Businesses Are Supposed to Cut Debt in a Downturn. Why Not Now?

Since the 2008 global financial crisis, American corporations have taken advantage of historically low interest rates to gorge themselves on debt. Then came the pandemic and the sharpest economic downturn in history, which resulted in an odd solution for the companies that did all that borrowing: more debt.

Through late June, giant U.S. companies had borrowed roughly $850 billion in the bond markets this year, double the pace from last year. Analysts at JPMorgan Chase anticipate that investment-grade companies will borrow roughly $1.6 trillion from investors by the time 2020 is over.

It has turned conventional wisdom on its head.

“During a standard recession, and that would include the global financial crisis as well, you would expect to see corporate debt as a percentage of G.D.P. begin to come down,” said Paul Ashworth, chief U.S. economist at Capital Economics, a consulting firm.

The increased borrowing can be traced, in part, to the actions of the Federal Reserve. The central bank slashed interest rates back to rock-bottom levels, making it attractive for businesses to refinance and borrow more to build a cushion of cash. But an even bigger factor was the Fed’s announcement — in the heat of March’s market upheaval — that it would buy corporate bonds.

Investors have been so emboldened by the Fed’s actions that even companies viewed as especially risky are having no problem borrowing heavily despite a deeply uncertain economic recovery marked by spiking infections and rolled-back reopenings.

“Now they have, like, a second life,” said Steven Chylinski, head of fixed-income trading at Eagle Asset Management in St. Petersburg, Fla.

Heavily indebted companies — with below-investment-grade, or junk, credit ratings — issued a record $48 billion in new bonds in June alone. They included Abercrombie & Fitch and Sirius XM Radio.

Other companies that were shunned by investors a few months ago because of the threat of the virus are likewise finding no shortage of willing lenders. Hotel companies like Marriott and Hilton have borrowed hundreds of millions of dollars, the online travel company Expedia borrowed more than $2.5 billion, and the concert company Live Nation borrowed over $1 billion.

Long-term strategy has effectively gone out the window, on both sides: Some investors feel free to ignore the risks of lending to companies that are focused on surviving the crisis and figuring the rest out later.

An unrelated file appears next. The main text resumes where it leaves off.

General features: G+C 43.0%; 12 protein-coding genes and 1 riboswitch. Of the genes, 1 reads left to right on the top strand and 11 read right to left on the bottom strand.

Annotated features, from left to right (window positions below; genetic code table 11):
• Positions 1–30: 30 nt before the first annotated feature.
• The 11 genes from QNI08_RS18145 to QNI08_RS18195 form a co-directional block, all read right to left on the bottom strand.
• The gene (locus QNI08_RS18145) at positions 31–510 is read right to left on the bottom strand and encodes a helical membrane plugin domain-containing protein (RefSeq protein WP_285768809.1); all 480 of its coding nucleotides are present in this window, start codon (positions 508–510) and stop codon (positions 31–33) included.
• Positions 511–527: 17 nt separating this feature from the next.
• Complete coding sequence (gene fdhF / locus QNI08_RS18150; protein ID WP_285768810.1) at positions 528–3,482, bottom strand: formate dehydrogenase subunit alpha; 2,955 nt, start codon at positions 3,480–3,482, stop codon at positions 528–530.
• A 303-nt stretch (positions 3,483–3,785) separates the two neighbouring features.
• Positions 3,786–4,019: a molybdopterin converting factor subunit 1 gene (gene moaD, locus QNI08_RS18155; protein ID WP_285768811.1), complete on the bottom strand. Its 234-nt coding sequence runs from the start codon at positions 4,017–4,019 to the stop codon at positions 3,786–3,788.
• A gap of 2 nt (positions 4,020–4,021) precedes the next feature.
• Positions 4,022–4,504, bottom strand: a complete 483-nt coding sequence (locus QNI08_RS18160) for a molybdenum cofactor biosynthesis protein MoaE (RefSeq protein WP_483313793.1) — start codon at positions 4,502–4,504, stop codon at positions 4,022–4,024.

Corporate debt has been growing steadily since the last financial crisis. Back then, the Fed slashed interest rates to near zero — and kept them there. For the next decade, there was little reason not to pile up debt: Stocks climbed ever higher, and corporate earnings more than made up for the borrowing, even as rates began to creep up. Since 2008, corporate debt held by nonfinancial companies has increased 92 percent, to nearly $6.8 trillion. (Financial firms aren’t considered because they typically borrow money to relend it, which could result in a kind of double counting.)

The pandemic’s blindside hit immediately changed the way investors looked at that pile of debt.

Bondholders sprinted to sell, fearing that even the most bulletproof companies wouldn’t be able to pay their debts. Benchmark corporate bond indexes plummeted about 5 percent in a matter of days in one of the sharpest drops in the market’s recent history.

It threatened to set off a full-blown crisis. Bond yields, which move in the opposite direction of prices, soared. Those yields are used to calculate the cost of new borrowing, such as the short-term loans that companies use to pay for basics like payroll and inventories. There was a danger that many companies — even those feeling no ill effects from the virus — wouldn’t be able to pay their bills.

The Fed took drastic measures to break the doom loop. On March 15, in a highly unusual Sunday announcement, the central bank cut interest rates to near zero. After another terrible week — the worst for stocks since the 2008 financial crisis — the Fed said it would buy corporate bonds for the first time in its history.

At first, only the bluest of blue-chip corporations were able to open investors’ wallets. Nike borrowed $6 billion. The energy subsidiary of Warren E. Buffett’s Berkshire Hathaway borrowed $2 billion. McDonald’s, Deere and Pfizer loaded up on billions more.

But the trickle became a flood, as investment-grade companies borrowed record amounts in March, April and May, when they issued more than $230 billion in debt, according to Dealogic.

Soon even the riskiest borrowers were again welcome in the market, which some critics argue might be a problem with the Fed’s approach.

The low costs of borrowing will inevitably keep some companies alive that would otherwise have gone bankrupt this year, creating a class of so-called zombie companies that stagger along but are too weak to invest and grow while sucking up cash that could be put to better use elsewhere. After Japan’s economic crash in the early 1990s, such companies were long seen as a contributor to the country’s economic stagnation.

But most market analysts say visions of American corporate zombies are far less frightening than the economic cataclysm the country was facing back in March.

And for now, the Fed’s actions have transformed the fear that racked investors into opportunity — perhaps bordering on greed — as they race to buy riskier bonds with higher payoffs.

Daniel Krieter of BMO Capital Markets called this a “yield grab” trading environment. Investors are clamoring for big returns, and the pieces are in place to support it.

“There’s demand for all this kind of debt out there,” he said.

Source Article